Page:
YES YES YES. For some reason women think that because they are pregnant they do not need to visit the dentist. It is quite the opposite. It is during this time that the most damage can be done to your teeth without you knowing it. It is very common for pregnant women to complain of bleeding gums during their pregnancy. This is the first sign that you must visit your dentist asap. Gingivitis is more prevalent while women are pregnant. The general oral hygiene of most women suffers during this time because they are concentrating on their developing baby and there is such a massive shift in their body that they tend to neglect their mouths. Bleeding gums is aggravated further by the change of hormones during pregnancy. This is known as pregnancy gingivitis. Some expecting mothers out of fear of bleeding avoid proper brushing or flossing. This further worsens the situation.
The unavoidable consequence of inadequate oral hygiene is an increase in dental plaque which leads to dental decay. Cavities will rapidly develop. Often women will come to me for a dental check up, after having their baby. I will find numerous teeth that are severely decayed and extensive restorative dental treatment is then required. It is far better to prevent this from happening. I recommend seeing your dentist at the beginning of your pregnancy and every 3 months thereafter for a scaling and polishing and a quick look over of the mouth (without xrays) till you have had your baby. 8 weeks after your baby’s birth you should come in for a full routine dental checkup with full xrays. If any fillings are required they may be completed at this appointment.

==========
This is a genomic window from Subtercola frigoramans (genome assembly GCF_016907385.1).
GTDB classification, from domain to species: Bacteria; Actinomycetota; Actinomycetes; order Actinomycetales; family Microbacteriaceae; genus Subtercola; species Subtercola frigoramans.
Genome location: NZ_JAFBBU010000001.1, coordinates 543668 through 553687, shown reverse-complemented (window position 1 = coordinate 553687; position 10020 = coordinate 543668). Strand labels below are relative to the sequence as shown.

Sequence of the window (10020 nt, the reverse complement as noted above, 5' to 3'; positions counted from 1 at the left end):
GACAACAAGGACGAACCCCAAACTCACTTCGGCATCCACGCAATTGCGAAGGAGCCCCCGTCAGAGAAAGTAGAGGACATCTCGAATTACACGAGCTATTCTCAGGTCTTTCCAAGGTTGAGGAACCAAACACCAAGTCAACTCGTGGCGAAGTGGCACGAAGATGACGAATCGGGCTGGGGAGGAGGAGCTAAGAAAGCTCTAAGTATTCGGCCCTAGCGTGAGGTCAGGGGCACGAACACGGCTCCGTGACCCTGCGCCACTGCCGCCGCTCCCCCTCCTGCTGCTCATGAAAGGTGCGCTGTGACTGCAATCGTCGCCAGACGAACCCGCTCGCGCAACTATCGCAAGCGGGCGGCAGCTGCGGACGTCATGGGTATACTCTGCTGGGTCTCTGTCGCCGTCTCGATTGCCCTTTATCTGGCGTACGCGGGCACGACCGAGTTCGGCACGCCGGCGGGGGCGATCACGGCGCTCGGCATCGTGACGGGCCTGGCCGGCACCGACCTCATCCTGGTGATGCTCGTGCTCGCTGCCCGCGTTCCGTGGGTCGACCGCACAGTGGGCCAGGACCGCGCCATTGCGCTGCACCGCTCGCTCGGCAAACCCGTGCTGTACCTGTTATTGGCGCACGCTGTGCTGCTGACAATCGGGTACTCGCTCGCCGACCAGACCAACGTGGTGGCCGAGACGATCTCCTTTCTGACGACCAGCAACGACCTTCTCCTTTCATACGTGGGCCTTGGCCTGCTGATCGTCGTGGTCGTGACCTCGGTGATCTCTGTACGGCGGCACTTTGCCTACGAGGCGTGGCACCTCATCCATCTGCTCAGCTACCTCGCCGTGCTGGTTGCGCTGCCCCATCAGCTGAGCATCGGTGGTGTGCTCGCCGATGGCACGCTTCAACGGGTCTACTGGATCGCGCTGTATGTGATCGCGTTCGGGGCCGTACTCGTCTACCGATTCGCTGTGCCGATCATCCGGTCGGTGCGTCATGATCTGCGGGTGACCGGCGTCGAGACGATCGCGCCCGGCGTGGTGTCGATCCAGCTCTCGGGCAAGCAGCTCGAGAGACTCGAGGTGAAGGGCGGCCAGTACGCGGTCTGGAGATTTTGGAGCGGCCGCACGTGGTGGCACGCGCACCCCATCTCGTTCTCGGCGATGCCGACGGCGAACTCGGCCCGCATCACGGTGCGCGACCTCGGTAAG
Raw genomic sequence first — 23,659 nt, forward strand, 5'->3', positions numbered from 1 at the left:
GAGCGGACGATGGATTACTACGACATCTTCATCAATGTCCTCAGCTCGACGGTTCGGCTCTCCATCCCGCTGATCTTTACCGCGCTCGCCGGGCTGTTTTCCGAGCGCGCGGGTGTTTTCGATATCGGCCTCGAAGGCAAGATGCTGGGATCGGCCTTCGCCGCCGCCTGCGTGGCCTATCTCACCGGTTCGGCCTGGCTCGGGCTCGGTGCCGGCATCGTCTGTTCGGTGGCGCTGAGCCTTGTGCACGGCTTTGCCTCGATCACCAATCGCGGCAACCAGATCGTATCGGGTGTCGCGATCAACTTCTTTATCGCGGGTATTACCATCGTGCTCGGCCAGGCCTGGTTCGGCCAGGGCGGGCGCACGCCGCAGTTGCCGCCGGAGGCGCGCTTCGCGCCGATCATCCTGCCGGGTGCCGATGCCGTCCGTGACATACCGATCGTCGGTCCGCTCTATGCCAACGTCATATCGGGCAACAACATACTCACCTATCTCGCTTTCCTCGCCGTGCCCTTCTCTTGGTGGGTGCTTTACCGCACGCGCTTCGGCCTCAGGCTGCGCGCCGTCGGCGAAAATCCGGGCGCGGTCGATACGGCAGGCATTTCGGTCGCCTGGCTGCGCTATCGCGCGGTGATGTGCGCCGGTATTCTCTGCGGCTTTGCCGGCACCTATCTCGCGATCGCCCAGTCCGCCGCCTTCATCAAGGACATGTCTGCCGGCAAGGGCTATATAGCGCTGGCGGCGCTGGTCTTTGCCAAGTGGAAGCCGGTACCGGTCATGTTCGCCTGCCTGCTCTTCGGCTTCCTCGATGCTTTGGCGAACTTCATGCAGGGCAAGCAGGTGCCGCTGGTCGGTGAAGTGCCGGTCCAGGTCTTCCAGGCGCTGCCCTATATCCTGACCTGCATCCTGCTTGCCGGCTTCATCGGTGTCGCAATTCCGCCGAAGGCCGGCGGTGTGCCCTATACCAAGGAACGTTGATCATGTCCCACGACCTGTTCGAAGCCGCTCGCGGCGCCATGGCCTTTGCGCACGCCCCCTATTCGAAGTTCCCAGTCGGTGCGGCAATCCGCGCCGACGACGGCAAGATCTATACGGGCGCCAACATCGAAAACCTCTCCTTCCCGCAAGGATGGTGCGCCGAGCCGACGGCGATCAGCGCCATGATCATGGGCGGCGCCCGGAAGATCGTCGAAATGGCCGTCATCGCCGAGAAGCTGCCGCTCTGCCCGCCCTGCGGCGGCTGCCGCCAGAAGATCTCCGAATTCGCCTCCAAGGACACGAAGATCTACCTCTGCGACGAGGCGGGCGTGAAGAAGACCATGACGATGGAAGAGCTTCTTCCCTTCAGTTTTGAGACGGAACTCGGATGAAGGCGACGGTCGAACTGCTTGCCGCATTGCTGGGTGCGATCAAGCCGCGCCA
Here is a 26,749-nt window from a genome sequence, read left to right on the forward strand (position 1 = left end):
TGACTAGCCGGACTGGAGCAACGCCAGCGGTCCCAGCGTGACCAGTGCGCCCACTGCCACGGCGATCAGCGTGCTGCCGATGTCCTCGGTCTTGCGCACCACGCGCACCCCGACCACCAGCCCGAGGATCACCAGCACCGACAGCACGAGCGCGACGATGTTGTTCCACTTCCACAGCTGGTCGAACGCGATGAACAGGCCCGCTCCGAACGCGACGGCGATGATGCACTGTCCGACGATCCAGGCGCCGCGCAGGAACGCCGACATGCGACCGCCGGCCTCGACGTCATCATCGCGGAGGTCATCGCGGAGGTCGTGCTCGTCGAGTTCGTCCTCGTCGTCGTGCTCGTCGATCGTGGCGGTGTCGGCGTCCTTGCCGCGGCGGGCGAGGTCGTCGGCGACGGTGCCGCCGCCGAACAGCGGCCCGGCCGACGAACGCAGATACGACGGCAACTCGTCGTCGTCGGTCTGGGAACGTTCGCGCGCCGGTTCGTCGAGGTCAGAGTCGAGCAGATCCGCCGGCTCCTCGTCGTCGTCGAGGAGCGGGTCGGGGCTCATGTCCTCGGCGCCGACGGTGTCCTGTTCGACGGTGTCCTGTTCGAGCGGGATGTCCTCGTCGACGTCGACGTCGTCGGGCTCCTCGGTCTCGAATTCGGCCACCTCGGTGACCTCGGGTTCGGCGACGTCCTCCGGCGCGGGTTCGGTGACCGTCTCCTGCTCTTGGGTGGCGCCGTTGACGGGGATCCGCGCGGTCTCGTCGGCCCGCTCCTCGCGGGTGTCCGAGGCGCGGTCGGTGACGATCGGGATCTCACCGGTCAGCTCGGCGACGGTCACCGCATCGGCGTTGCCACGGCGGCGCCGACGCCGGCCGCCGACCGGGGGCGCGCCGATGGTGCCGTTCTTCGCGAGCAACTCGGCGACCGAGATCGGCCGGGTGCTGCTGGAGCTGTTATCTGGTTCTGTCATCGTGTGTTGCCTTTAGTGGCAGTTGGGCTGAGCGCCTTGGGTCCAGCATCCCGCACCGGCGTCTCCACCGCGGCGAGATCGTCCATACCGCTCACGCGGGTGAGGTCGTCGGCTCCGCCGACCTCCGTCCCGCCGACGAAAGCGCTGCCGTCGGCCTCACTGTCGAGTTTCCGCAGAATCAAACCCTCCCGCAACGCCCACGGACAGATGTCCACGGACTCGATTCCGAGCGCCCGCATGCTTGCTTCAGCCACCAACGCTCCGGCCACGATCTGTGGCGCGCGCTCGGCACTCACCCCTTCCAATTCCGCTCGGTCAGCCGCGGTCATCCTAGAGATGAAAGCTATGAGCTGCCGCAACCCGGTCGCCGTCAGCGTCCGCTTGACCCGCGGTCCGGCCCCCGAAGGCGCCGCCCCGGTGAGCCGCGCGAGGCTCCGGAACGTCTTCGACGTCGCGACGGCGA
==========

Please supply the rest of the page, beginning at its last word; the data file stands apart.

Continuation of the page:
Dental treatment is possible during pregnancy however. Most dental procedures can be completed while you are pregnant. It is not in your interest, nor your baby’s interests to leave underlying infection in the mouth. Especially if you are in any sort of pain, rather see your dentist early on so the problem can be diagnosed and treated. There is a large amount of research that supports the notion that bacteria from the mouth can enter the bloodstream and affect your unborn baby. Do not neglect your mouth during your pregnancy. Visit your dentist and take responsibility for the things you have complete control over during your pregnancy. Excellent oral hygiene is the first step. Be Proactive! See your dentist today.